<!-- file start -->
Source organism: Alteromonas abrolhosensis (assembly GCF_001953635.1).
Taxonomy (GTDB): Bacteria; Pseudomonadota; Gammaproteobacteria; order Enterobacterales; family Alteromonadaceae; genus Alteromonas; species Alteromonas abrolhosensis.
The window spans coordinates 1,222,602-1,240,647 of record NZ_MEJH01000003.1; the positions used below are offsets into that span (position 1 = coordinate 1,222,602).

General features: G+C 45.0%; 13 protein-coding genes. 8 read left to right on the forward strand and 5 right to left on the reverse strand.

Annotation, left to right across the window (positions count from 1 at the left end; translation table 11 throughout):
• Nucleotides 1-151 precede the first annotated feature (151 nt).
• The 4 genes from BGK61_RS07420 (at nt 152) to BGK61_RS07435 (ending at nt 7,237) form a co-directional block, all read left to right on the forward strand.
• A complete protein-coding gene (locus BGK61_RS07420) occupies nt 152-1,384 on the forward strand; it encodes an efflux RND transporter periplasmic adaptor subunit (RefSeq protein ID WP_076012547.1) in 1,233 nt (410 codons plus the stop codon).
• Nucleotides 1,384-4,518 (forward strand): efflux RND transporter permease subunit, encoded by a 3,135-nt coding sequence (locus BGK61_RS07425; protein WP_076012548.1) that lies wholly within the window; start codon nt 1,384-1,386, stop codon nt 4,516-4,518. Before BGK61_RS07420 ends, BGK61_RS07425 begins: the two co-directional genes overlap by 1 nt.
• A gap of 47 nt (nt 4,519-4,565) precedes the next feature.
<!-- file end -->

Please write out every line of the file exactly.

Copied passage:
Source organism: Alteromonas abrolhosensis (assembly GCF_001953635.1).
Taxonomy (GTDB): Bacteria; Pseudomonadota; Gammaproteobacteria; order Enterobacterales; family Alteromonadaceae; genus Alteromonas; species Alteromonas abrolhosensis.
The window spans coordinates 1,222,602-1,240,647 of record NZ_MEJH01000003.1; the positions used below are offsets into that span (position 1 = coordinate 1,222,602).

General features: G+C 45.0%; 13 protein-coding genes. 8 read left to right on the forward strand and 5 right to left on the reverse strand.

Annotation, left to right across the window (positions count from 1 at the left end; translation table 11 throughout):
• Nucleotides 1-151 precede the first annotated feature (151 nt).
• The 4 genes from BGK61_RS07420 (at nt 152) to BGK61_RS07435 (ending at nt 7,237) form a co-directional block, all read left to right on the forward strand.
• A complete protein-coding gene (locus BGK61_RS07420) occupies nt 152-1,384 on the forward strand; it encodes an efflux RND transporter periplasmic adaptor subunit (RefSeq protein ID WP_076012547.1) in 1,233 nt (410 codons plus the stop codon).
• Nucleotides 1,384-4,518 (forward strand): efflux RND transporter permease subunit, encoded by a 3,135-nt coding sequence (locus BGK61_RS07425; protein WP_076012548.1) that lies wholly within the window; start codon nt 1,384-1,386, stop codon nt 4,516-4,518. Before BGK61_RS07420 ends, BGK61_RS07425 begins: the two co-directional genes overlap by 1 nt.
• A gap of 47 nt (nt 4,519-4,565) precedes the next feature.